A Robust Estimation of the Effects of Taxation on Charitable Contributions
While many studies find that the tax-price elasticity of giving exceeds unity, several recent studies find the contrary. This is important because it can be shown that if the elasticity exceeds one, then allowing taxpayers to deduct charitable giving from their taxable income is efficient in the sense that the amount donated exceeds the loss to the treasury. Here we use Consumer Expenditure Survey data to estimate the price elasticity of all deductible contributions. Because specification tests reject the consistency of estimators such as Tobit or the two-stage Heckman we use the semiparametric method of Ahn and Powell (1993). Rather than selecting bandwidths through cross-validation we demonstrate that because high and low bandwidths lead to the standard linear model one may use visual inspection for bandwidth selection. We also do not use the covariance matrix estimator of Ahn and Powell, instead bootstrapping a confidence interval. These bootstraps are also used to remove the finite sample bias inherent in nonlinear estimators. In our results we find an elasticity estimate greater than unity for the Tobit and Heckman methods but less than one for the Ahn and Powell method. Because specification tests suggest that the likelihood assumptions ensuring the consistency of the Tobit and Heckman do not hold, our results suggest that previous high tax-price elasticities may be caused by misspecification. However, our estimate of the elasticity of contributions to just social welfare organizations exceeds unity. In this sense the deduction for those types of contributions is efficient.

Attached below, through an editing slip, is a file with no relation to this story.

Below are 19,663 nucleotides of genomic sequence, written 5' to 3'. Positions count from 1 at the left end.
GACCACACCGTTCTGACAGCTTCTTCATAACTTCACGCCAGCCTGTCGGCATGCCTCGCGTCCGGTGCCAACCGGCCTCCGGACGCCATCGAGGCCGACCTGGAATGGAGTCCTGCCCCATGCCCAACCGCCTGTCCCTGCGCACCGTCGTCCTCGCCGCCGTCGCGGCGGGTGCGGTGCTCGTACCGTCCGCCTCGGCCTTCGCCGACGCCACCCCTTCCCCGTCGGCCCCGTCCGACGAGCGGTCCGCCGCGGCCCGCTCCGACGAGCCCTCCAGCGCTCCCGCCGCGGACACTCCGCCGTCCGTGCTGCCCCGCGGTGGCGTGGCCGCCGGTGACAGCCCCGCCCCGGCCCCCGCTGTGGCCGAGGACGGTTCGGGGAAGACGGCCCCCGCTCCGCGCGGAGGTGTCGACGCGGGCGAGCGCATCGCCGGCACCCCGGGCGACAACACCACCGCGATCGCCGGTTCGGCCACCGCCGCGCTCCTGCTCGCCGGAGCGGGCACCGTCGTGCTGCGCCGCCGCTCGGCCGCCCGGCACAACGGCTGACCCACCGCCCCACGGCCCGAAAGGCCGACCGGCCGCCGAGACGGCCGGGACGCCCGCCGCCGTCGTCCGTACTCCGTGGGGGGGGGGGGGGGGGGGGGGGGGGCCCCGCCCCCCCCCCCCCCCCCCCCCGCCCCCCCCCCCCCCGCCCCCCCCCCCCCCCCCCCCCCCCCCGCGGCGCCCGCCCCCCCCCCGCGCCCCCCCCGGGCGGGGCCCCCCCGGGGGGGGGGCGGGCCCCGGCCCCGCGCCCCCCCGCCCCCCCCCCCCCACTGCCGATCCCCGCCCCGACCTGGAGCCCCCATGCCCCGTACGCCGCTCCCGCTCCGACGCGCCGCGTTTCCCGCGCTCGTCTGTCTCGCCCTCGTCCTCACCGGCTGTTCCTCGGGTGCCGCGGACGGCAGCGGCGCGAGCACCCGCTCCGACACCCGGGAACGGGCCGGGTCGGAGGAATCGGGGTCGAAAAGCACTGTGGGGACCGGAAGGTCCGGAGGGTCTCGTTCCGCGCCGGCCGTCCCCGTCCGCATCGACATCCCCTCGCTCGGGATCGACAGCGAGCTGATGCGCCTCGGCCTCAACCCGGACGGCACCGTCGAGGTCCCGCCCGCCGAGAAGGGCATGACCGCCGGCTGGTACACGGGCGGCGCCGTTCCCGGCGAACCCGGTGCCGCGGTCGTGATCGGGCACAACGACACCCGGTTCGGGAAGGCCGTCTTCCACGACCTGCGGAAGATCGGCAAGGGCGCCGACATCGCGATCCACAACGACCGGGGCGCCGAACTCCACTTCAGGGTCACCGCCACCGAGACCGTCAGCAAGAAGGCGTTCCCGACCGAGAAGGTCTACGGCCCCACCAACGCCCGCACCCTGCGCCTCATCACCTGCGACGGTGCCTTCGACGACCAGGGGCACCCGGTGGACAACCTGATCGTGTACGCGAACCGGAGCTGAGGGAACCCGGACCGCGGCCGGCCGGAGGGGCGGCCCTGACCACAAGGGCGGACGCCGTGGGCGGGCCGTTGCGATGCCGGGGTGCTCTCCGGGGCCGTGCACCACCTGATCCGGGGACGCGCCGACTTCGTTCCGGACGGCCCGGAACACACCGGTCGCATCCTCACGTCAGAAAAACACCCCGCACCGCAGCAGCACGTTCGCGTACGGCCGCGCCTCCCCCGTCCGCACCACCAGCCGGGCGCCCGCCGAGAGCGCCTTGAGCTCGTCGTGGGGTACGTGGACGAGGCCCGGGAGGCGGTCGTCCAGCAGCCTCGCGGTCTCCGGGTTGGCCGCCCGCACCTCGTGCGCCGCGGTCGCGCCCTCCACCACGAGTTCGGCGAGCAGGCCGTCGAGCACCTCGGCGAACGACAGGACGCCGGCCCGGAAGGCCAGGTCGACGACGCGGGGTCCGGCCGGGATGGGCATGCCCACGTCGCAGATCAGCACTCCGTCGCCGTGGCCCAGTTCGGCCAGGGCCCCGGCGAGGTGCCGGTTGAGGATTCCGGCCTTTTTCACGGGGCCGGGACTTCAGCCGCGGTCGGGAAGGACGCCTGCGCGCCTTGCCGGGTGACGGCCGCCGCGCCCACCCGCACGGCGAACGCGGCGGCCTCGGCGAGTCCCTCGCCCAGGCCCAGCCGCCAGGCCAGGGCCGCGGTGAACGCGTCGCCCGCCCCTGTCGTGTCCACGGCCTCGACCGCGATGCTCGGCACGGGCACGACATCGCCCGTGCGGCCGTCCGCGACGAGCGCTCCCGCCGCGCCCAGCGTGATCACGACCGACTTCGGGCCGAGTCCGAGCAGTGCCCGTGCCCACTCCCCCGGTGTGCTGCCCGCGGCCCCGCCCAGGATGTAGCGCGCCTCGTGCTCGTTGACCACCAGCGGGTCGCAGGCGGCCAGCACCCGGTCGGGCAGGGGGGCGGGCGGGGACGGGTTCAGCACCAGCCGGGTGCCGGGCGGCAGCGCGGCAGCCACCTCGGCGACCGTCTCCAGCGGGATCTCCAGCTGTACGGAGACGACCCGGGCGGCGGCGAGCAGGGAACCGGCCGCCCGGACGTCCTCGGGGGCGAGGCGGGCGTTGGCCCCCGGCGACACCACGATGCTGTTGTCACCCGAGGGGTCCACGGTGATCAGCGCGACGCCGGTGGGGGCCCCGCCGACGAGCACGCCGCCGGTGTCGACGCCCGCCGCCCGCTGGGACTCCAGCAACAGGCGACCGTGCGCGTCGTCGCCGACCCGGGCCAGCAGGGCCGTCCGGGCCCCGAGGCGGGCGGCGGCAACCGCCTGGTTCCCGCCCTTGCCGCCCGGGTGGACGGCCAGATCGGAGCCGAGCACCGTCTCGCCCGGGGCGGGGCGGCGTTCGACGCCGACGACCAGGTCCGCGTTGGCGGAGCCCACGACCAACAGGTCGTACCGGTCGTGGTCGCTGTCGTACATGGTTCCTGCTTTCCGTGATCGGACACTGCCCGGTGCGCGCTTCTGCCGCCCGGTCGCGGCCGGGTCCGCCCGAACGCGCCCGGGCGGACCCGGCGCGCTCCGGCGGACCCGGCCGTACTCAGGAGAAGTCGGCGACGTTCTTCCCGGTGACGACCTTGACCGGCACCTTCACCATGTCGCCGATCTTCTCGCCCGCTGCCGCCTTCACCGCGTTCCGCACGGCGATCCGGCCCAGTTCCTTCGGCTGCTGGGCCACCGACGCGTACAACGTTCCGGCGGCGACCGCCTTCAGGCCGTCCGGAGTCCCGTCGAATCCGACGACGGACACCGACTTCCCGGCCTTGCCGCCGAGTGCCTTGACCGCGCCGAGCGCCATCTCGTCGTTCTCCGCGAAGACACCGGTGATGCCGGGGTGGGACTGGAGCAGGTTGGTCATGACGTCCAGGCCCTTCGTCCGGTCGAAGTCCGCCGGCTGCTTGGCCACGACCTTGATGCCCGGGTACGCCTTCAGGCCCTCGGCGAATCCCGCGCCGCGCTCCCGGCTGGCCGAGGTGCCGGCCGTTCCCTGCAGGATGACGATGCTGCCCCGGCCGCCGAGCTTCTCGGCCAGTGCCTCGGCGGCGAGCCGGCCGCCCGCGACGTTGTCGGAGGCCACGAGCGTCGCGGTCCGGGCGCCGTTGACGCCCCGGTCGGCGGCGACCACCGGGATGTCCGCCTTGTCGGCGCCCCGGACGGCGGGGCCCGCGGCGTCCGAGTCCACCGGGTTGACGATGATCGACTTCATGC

|Date of creation:||01 Aug 2000|
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